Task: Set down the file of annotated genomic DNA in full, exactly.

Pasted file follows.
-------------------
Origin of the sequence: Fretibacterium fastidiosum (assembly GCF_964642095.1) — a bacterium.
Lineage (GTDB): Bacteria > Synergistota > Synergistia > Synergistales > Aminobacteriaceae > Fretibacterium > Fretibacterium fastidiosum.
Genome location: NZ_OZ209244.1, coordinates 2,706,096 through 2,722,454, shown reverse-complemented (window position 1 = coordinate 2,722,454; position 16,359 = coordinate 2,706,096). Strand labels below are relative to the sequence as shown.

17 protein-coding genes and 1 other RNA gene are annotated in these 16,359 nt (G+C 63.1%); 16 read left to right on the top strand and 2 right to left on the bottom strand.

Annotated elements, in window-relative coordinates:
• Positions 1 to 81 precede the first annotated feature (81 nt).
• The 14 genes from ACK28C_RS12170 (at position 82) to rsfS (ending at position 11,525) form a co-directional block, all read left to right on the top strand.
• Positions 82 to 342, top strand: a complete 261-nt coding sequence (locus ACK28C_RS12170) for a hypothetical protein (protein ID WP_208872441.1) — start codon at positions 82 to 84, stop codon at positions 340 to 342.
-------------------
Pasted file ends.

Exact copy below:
Origin of the sequence: Fretibacterium fastidiosum (assembly GCF_964642095.1) — a bacterium.
Lineage (GTDB): Bacteria > Synergistota > Synergistia > Synergistales > Aminobacteriaceae > Fretibacterium > Fretibacterium fastidiosum.
Genome location: NZ_OZ209244.1, coordinates 2,706,096 through 2,722,454, shown reverse-complemented (window position 1 = coordinate 2,722,454; position 16,359 = coordinate 2,706,096). Strand labels below are relative to the sequence as shown.

17 protein-coding genes and 1 other RNA gene are annotated in these 16,359 nt (G+C 63.1%); 16 read left to right on the top strand and 2 right to left on the bottom strand.

Annotated elements, in window-relative coordinates:
• Positions 1 to 81 precede the first annotated feature (81 nt).
• The 14 genes from ACK28C_RS12170 (at position 82) to rsfS (ending at position 11,525) form a co-directional block, all read left to right on the top strand.
• Positions 82 to 342, top strand: a complete 261-nt coding sequence (locus ACK28C_RS12170) for a hypothetical protein (protein ID WP_208872441.1) — start codon at positions 82 to 84, stop codon at positions 340 to 342.